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Optimism bias is the demonstrated systematic tendency for people to be over-optimistic about the outcome of planned actions. People tend to see the future through "rose-colored glasses," as the saying goes. Optimism bias applies to professionals and laypeople alike. Optimism bias arises in relation to estimates of costs and benefits and duration of tasks. It must be accounted for explicitly in appraisals, if these are to be realistic. Optimism bias typically results in cost overruns, benefit shortfalls, and delays, when plans are implemented.
The UK government explicitly acknowledges that optimism bias is a problem in planning and budgeting and has developed measures for how to deal with optimism bias in government (HM Treasury 2003). The UK Department for Transport requires project planners to use so-called "optimism bias uplifts" for large transport projects in order to arrive at accurate budgets for planned ventures (Flyvbjerg and Cowi 2004).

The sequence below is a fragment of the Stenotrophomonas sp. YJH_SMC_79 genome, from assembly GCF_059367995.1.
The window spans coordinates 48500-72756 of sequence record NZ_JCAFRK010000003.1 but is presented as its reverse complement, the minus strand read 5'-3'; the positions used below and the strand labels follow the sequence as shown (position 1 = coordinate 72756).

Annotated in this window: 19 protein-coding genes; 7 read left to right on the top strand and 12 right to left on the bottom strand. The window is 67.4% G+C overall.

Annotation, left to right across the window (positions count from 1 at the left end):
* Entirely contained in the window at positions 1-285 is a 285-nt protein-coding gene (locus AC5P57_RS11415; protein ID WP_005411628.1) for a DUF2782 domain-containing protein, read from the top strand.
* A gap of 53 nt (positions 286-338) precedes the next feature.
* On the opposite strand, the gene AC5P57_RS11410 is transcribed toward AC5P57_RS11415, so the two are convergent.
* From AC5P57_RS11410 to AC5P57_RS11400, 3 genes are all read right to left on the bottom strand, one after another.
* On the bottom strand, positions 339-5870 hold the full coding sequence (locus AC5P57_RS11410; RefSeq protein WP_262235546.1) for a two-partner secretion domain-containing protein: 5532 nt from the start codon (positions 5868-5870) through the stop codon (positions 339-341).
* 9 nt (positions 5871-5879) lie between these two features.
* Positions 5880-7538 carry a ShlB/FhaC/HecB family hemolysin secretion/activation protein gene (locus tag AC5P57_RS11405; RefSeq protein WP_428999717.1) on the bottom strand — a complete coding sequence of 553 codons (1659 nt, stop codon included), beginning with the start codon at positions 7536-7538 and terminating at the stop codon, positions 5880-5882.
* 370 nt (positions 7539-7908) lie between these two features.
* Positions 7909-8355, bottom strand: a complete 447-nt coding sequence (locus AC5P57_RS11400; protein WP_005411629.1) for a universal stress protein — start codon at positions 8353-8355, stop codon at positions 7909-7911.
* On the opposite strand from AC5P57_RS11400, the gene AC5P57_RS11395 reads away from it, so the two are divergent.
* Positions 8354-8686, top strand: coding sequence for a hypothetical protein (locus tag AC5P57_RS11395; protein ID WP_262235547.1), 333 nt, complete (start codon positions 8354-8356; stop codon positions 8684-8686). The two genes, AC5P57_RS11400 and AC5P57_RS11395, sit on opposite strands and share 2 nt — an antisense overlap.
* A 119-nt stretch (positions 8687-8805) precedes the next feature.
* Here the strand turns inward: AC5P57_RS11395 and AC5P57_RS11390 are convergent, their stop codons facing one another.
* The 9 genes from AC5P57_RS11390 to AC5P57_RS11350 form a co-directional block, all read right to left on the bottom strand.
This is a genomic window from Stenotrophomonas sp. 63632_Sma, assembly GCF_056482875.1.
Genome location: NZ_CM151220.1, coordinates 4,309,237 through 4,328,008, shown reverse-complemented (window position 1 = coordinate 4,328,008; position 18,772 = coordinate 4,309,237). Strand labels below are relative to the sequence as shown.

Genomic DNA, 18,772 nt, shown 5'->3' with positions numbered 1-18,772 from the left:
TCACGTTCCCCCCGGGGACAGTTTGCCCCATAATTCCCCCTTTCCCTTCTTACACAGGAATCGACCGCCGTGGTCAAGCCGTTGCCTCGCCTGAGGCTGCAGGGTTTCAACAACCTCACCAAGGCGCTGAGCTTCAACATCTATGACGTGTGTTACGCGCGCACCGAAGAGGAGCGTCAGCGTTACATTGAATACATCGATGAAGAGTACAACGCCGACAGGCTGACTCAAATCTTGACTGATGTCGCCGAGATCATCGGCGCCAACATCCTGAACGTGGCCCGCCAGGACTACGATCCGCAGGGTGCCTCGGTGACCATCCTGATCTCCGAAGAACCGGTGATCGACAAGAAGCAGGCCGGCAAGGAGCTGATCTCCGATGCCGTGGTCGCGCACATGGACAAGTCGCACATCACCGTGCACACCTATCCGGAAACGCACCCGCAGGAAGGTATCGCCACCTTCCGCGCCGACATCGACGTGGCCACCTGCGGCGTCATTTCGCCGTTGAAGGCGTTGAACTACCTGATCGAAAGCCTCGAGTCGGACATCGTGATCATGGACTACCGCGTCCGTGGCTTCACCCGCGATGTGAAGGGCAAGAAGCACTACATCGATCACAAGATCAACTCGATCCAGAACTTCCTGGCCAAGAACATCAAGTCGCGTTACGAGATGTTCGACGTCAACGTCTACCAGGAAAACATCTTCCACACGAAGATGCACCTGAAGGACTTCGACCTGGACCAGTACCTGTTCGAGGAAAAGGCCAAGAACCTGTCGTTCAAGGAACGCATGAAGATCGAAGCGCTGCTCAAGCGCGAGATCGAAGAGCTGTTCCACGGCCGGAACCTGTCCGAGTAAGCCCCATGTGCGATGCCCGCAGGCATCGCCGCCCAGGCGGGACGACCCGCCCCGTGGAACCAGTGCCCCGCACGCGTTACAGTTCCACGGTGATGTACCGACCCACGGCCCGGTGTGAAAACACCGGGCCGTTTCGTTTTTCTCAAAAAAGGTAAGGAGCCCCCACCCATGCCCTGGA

In a debate in Harvard Business Review, between Daniel Kahneman, Dan Lovallo, and Bent Flyvbjerg, Flyvbjerg (2003) – while acknowledging the existence of optimism bias – pointed out that what appears to be optimism bias may on closer examination be strategic misrepresentation. Planners may deliberately underestimate costs and overestimate benefits in order to get their projects approved, especially when projects are large and when organizational and political pressures are high. Kahneman and Lovallo (2003) maintained that optimism bias is the main problem.
Sources and further readings Edit
Flyvbjerg, Bent, Mette K. Skamris Holm, and Søren L. Buhl, "Underestimating Costs in Public Works Projects: Error or Lie?" Journal of the American Planning Association, vol. 68, no. 3, Summer 2002, pp. 279-295.
Kahneman, Daniel and Dan Lovallo, 2003. "Response to Bent Flyvbjerg." Harvard Business Review, December Issue, p. 122.
Lovallo, Dan and Daniel Kahneman, 2003. "Delusions of Success: How Optimism Undermines Executives' Decisions," Harvard Business Review, July Issue, pp. 56-63.